This blog post provides details about two vulnerabilities found by Quarkslab's researchers Guillaume Delugré and Kévin Szkudłapski in the secure boot feature of the i.MX family of application processors [1] built by NXP Semiconductors.

The bugs allow an attacker to subvert the secure boot process to bypass code signature verification and load and execute arbitrary code on i.MX application processors that have the High Assurance Boot feature enabled. These bugs affect 12 i.MX processor families.

The vulnerabilities were discovered and reported to the vendor in September 2016 and the technical details included in this blogpost were disclosed in a joint Quarkslab-NXP presentation at the Qualcomm Mobile Security Summit 2017 [2] in May 19th, 2017. National computer emergency response teams (CERTs) from 4 countries were informed about the issues in March, 2017.

NXP has issued an Engineering Bulletin and two Errata documents (EB00854, ERR010872 and ERR0108873 respectively) [3] providing a brief description of both vulnerabilities, the list of affected processor models along with resolution plans and possible mitigations.

In the rest of the blogpost we describe the relevant features in i.MX processors and the vulnerabilities affecting them.


The i.MX family of devices built by NXP Semiconductors are ARM-based application processors present in System-on-a-Chip (SoC) systems used in the automotive, industrial and consumer electronics markets. The microcontrollers, originally developed by Freescale Semiconductor which was acquired by NXP in 2015, provide a rich set of security oriented features such as secure and encrypted boot, tamper detection, hardware acceleration for various cryptographic algorithms, on and off chip secure storage, secure real-time clock and a hardware-based random number generator.

These features have to be enabled by vendors that use i.MX processors in their products and in some cases the processors are configured in a locked state in which the security features cannot be disabled.

There are several development boards that interested readers may use to experiment with the security features of i.MX processors. The vulnerabilities described here were discovered using a SabreLite [4] i.MX6-based development board like this:

Sabre Lite board

What is secure boot?

Secure boot is the process by which a system turned off is brought up to a known good state when it is turned on. The process generally involves the chained execution of native code packaged in multiple binary files that are loaded, verified to be authentic and not tampered with, and executed in a sequence that ends with the system ready to run as intended by the manufacturer or user. This is generally accomplished by using digitally signed binaries that upon execution check the integrity and authenticity of the next binary to be loaded and run, and transfers control to it if the verification did not fail.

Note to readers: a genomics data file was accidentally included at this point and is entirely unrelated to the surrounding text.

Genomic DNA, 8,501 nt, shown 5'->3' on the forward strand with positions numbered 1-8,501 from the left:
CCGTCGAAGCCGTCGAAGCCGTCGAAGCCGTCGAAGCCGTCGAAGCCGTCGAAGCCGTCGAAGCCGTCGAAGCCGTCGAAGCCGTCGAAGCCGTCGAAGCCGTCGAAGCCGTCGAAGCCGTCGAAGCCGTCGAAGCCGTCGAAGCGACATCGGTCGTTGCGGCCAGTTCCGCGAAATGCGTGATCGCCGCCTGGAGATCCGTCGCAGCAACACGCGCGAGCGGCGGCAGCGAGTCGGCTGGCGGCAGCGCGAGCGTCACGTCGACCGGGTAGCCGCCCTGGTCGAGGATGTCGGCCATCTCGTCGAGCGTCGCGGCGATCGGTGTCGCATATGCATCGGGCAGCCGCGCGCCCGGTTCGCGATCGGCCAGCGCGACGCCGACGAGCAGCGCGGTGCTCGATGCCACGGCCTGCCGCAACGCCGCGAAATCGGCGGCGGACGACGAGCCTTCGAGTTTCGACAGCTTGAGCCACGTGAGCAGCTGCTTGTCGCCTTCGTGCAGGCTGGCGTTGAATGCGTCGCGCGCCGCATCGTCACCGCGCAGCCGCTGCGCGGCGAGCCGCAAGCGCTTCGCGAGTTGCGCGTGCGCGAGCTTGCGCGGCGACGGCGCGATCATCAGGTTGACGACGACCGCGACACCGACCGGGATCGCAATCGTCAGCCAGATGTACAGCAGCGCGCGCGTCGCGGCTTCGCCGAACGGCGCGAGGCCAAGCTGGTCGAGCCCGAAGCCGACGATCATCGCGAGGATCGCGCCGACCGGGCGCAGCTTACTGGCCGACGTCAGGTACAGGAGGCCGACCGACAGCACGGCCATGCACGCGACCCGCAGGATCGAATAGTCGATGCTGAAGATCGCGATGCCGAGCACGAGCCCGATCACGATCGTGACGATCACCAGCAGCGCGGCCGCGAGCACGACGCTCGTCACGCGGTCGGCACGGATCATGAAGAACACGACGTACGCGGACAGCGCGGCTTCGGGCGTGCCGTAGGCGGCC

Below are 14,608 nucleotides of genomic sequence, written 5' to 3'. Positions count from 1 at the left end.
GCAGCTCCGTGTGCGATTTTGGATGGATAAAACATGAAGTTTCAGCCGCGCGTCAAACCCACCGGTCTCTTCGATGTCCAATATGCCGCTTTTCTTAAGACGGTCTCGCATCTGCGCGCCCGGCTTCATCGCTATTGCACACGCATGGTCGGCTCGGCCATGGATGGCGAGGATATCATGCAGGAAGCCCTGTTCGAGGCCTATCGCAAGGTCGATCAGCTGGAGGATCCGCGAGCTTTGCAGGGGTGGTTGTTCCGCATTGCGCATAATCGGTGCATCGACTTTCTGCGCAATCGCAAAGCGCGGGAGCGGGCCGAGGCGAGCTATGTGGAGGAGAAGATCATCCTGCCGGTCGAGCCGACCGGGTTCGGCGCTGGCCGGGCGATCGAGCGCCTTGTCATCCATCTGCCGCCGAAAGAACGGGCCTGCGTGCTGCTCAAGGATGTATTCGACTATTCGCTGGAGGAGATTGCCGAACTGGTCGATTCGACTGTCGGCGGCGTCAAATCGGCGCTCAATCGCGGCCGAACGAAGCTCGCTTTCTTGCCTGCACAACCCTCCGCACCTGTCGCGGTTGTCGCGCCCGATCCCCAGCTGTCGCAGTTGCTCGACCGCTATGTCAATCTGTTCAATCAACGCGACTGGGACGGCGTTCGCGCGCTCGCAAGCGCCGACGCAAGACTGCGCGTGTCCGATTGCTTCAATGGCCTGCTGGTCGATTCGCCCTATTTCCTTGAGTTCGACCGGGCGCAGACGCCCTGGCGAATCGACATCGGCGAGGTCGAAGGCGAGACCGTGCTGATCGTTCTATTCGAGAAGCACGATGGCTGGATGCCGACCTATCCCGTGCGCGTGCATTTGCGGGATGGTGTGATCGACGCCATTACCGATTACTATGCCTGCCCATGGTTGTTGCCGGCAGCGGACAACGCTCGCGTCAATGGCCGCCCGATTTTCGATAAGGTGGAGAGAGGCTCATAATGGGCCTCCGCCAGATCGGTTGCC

Secure boot of a trusted OS

If the system is turned on in a known good state and, the sequence of binaries executed upon boot is verified to have valid signatures, then the resulting state after the last binary of the sequence runs is considered to be good and trusted. However, if a single link in the chain of binaries executed in the secure boot process fails to perform proper validation of the next binary in the sequence the resulting state of the system can no longer be trusted.

Usually the root of this chain of trust is built upon cryptographic keying material (signing and encryption keys) and a trusted initial firmware (bootrom) stored in on-chip read only memory

Systems that have a secure boot feature enabled and locked in a way that can not be disabled prevent tampering by end users, downstream vendors, integrators or attackers with physical access to the device. The feature is generally used to enforce digital rights management (DRM) and intellectual property protection requirements or to prevent execution of malicious or otherwise unauthorized software on the device.

High Assurance Boot (HAB)

High Assurance Boot (HAB) is NXP's implementation of secure boot in i.MX processors. This is a capability built into on-chip ROM responsible for loading the initial program image, usually the first stage bootloader, from the boot medium.

HAB uses public key cryptography, specifically RSA keys, to authenticate the image executed at boot time. Image data is signed offline by the image provider using private keys and the i.MX processor verifies the signature using the corresponding public keys, which are loaded from a section of the binary to be verified.